Here are all the steps you need to take when dealing with breaks, bumps, burns and other minor injuries with kids at home.
Every kid thinks they can fly at some stage in their life – it’s just the height that differs. When your little one takes a leap from the limb of a tree, it’s handy to know how to deal with limp limbs – just in case! Same goes for burns, scrapes, bites, fits and more. Minor child injuries are inevitable, and so, having an Emergency Response Plan at home for your family is part and parcel.
We’ve done some first aid, but if you’re like us, the combination of blood, pain and our offspring makes common sense recede and panic take over. So we decided to enlist some help to put a simple plan together that we can follow in the case of an emergency. To the rescue came Dr Samantha Izzard, and the expert paediatricians at International Paediatric Clinic, with sage safety advice for you and your family.
Everything you need to know about making an Emergency Response Plan
1. Assess the nature of the emergency
When an accident occurs, your first task is to make an evaluation of the situation. What type of injury or ailment has been sustained? Is your child or anyone else still at risk of getting hurt? Can you move your child or do you need to treat them where they are and create a diversion around them?
2. Stay calm and carry on
If you keep your cool, your child is much more likely to as well and less likely to go into shock. Keep talking to them, explain what you’re doing and what’s going to happen and maintain eye contact. Try to keep your child lucid and interactive also. If you have someone else present, ask them to sit with the child if you need to fetch things.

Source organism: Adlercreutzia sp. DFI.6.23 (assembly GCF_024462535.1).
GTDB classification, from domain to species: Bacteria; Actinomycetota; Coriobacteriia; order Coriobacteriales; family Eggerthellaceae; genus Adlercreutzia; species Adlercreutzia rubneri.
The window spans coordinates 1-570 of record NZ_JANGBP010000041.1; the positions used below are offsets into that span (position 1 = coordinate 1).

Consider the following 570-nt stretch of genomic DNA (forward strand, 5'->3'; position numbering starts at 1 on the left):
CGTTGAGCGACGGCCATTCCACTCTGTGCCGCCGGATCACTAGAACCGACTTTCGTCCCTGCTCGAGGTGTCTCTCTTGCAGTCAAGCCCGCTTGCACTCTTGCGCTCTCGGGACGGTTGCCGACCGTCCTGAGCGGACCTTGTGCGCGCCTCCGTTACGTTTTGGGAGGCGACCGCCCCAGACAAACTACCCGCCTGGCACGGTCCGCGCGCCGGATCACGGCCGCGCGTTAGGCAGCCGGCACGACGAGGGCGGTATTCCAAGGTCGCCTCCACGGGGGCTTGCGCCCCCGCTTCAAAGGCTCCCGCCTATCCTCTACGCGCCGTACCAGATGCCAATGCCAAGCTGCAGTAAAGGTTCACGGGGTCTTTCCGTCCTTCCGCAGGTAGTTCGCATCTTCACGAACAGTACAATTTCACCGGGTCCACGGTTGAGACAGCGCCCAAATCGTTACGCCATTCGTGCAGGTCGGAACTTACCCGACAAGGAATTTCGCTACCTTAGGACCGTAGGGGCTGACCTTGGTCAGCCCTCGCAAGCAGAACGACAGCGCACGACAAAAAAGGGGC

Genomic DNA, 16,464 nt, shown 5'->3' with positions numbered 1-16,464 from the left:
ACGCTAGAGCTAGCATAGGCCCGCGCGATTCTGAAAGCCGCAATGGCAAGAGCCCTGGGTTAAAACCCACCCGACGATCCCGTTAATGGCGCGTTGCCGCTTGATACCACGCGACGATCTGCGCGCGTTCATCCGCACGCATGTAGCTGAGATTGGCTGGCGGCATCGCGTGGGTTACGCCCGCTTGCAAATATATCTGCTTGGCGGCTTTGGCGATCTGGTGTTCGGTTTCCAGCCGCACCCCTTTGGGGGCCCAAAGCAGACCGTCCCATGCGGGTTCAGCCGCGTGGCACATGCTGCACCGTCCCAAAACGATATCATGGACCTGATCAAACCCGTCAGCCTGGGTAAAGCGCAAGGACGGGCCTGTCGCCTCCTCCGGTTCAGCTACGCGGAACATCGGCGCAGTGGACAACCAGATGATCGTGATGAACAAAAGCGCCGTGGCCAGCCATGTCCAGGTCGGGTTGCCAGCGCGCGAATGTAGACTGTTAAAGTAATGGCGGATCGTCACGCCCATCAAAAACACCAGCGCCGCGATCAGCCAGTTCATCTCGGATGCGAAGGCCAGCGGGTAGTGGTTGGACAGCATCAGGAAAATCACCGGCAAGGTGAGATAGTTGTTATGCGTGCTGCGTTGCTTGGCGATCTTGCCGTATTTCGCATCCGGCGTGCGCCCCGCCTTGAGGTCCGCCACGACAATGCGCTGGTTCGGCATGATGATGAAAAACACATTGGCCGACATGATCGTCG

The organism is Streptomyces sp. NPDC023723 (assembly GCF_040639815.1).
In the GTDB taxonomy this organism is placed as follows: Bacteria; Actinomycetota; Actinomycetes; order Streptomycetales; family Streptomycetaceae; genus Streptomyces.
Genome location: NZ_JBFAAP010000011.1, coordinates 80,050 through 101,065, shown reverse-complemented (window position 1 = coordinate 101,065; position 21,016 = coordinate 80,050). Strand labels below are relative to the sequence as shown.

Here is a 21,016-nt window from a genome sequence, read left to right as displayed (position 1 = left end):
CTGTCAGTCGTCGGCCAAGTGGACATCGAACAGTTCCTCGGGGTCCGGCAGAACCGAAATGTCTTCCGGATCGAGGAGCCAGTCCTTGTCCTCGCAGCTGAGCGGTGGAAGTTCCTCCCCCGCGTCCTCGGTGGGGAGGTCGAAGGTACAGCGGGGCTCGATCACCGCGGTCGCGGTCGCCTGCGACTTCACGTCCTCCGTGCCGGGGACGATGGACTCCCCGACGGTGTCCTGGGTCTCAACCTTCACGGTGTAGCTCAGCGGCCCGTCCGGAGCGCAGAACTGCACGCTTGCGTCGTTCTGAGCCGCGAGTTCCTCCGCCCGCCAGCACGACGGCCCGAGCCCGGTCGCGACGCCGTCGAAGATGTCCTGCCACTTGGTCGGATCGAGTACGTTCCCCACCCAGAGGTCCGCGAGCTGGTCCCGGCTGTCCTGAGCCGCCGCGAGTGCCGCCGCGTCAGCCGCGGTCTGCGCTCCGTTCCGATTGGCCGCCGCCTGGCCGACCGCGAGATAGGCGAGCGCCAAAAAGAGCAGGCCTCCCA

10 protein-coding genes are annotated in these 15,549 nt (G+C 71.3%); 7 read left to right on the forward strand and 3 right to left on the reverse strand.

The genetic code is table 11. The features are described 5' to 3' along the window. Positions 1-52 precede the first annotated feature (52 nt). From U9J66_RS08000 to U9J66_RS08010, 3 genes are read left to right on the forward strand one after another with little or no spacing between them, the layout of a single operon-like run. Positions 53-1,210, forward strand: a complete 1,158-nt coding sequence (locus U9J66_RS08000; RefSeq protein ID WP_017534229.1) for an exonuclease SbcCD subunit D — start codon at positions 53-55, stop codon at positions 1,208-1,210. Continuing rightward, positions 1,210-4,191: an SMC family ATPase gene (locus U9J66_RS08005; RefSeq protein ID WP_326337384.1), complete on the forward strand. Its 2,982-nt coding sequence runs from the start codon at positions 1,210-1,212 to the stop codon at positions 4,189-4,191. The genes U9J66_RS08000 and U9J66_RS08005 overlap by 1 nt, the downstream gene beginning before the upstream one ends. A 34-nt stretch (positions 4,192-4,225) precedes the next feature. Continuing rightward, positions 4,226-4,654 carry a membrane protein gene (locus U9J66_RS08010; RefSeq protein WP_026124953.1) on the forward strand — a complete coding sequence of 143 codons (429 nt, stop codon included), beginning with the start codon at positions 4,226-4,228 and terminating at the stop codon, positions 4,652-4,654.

3. Fetch the first-aid kit
You can purchase comprehensive first aid kits online from Pharmex Healthcare or assemble your own with supplies from First Aid Supplies Singapore. Refer to our handy list of first-aid kit items below to find out what you obtain to customise your own family first-aid kit. If you purchase a ready-made first-aid kit from a chemist or pharmacist, it’s important that you check the contents and top up with additional items that might not be included. Keep the kit in a handy location in a central part of your home but out of reach of children. Regularly review the contents and re-stock after using items.
4. Treat the initial symptoms
Equip yourself with life-saving tools by learning first-aid, and how to administer cardiopulmonary resuscitation (CPR). The Singapore Red Cross Society, Singapore First Aid Centre, and St John Ambulance Association Singapore are several places that conduct life-saving courses. Keep a step-by-step CPR chart on a wall in a central part of your home so that you can refer to it in an emergency.